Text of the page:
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ATC differences between US and Europe


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Posted (edited)

I have read few posts and watched a couple of tutorials on the ATC differences between US and  Europe but this is still not clear to me regarding two topics:

1) STAR clearance

Based on my limited (few weeks) experience on Vatsim I noticed that once you are cleared for a STAR in Europe you still have to wait for ATC to take the initiative to get you to descend (not necessarily exactly in line with the published procedure) to different altitude toward the Approach. However, in the US, once your are cleared for a STAR then it is the pilot responsibility to manage the descent according the published restrictions, including initiating the descent. ATC would not give you (unless needed from ATC point of view) further instructions. Is this correct? (by the way, the US practice seems to me more in line with the concept of clearance)

2) Flight plan with or without SID and STAR

I typically download the FP from SimBrief and then file it using vpilot/xpilot.  Although the SimBrief FP does indeed include SID/STAR, they disappear from the filed FP (as per the "Route" window in vpilot/xpilot). This is fine since in Europe those are assigned by ATC. I understand that in the US the filed flight plan has to include SID/STAR. Is this correct? How do you do this? you just add manually the SID and the STAR in the "Route" window in vpilot/xpilot?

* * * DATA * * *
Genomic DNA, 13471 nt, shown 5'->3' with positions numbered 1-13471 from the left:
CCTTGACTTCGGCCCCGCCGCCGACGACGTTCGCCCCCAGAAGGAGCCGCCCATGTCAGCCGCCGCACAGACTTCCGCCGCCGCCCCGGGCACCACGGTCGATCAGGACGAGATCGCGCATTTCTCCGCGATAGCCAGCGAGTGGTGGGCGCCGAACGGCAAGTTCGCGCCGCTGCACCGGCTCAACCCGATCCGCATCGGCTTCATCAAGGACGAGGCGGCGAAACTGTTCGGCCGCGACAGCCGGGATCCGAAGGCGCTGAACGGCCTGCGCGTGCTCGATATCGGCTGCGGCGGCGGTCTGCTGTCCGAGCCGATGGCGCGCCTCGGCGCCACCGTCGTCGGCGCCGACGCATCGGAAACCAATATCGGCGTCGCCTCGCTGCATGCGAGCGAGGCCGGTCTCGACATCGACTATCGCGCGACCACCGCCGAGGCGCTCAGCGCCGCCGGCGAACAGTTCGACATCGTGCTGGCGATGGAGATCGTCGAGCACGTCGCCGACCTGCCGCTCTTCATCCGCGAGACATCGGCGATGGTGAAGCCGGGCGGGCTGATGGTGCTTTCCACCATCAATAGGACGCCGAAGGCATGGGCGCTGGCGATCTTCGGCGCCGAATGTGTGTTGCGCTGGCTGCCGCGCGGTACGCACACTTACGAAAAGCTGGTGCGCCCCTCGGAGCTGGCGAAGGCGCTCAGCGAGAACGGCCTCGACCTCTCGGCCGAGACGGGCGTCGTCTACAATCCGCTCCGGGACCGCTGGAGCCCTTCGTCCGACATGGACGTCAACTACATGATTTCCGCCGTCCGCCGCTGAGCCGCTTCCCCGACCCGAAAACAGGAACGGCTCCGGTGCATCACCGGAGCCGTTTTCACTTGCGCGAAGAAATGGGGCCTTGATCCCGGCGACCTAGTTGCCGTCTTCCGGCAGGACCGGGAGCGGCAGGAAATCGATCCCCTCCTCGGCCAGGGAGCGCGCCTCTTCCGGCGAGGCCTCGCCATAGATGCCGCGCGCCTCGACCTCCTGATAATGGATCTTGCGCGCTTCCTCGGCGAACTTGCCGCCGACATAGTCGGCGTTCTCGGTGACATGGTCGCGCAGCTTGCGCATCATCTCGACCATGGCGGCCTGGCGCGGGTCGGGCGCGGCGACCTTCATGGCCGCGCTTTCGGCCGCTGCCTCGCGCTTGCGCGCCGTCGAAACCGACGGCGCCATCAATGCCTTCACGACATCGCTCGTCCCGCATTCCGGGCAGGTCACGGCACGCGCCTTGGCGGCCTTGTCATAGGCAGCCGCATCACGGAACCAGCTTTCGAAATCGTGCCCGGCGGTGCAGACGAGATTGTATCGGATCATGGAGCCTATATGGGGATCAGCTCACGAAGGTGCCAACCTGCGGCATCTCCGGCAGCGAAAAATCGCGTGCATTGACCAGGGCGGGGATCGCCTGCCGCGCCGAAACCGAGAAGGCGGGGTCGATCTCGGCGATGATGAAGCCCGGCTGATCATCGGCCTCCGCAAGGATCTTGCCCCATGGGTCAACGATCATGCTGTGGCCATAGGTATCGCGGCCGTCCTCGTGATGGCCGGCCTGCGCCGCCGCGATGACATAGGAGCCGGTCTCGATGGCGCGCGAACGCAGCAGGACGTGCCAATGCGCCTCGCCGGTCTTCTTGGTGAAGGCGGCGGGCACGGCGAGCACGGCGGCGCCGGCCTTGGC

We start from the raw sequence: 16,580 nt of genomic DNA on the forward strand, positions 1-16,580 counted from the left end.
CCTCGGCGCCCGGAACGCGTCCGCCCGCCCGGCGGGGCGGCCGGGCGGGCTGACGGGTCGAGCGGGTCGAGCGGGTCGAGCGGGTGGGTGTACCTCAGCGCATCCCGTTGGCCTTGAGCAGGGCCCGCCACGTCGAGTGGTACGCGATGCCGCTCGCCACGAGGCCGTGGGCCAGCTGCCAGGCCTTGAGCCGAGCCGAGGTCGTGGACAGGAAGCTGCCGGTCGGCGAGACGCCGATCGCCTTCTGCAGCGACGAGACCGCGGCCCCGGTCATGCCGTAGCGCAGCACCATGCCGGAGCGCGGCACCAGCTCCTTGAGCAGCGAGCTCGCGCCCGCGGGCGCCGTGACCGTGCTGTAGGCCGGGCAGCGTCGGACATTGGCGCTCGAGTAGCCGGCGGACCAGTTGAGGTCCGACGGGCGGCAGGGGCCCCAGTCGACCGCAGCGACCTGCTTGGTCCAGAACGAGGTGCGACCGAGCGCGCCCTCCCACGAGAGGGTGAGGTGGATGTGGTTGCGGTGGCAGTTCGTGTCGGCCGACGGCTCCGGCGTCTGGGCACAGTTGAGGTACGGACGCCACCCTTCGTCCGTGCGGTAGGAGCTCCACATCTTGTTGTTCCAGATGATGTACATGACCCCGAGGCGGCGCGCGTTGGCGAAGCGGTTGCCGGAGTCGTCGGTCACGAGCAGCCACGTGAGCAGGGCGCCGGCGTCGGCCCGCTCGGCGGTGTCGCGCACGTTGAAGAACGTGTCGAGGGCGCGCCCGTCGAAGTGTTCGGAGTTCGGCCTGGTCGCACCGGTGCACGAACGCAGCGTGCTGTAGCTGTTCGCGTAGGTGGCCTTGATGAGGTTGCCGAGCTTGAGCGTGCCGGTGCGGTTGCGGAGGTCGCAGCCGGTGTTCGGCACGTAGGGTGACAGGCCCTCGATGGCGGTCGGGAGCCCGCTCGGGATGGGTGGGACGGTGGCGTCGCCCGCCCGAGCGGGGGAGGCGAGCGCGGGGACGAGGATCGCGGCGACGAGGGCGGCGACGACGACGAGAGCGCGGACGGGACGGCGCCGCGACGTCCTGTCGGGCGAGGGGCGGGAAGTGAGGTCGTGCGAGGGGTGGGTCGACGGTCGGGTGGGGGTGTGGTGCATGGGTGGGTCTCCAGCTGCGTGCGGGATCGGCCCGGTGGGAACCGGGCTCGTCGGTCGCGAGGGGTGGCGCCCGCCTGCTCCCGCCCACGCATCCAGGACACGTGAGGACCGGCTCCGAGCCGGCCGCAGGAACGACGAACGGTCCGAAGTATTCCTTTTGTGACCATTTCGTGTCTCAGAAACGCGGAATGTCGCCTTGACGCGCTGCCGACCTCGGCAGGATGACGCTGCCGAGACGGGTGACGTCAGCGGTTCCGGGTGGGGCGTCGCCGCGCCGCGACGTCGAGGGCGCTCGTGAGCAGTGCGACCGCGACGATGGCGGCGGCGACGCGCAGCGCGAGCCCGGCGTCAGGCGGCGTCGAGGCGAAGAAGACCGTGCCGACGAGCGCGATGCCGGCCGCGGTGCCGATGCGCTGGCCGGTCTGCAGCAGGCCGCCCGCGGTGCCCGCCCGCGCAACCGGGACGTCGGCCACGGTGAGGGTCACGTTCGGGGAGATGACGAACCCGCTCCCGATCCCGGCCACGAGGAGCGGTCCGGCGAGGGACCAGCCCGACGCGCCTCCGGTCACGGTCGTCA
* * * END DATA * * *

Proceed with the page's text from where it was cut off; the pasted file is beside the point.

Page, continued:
I am also interested to know how those aspects are handled in other parts of the world (Australia, Asia, Africa, South America, etc)

Edited by Samer HAJ HOUSSAIN
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in the US, once your are cleared for a STAR then it is the pilot responsibility to manage the descent according the published restrictions, including initiating the descent. ATC would not give you (unless needed from ATC point of view) further instructions. Is this correct?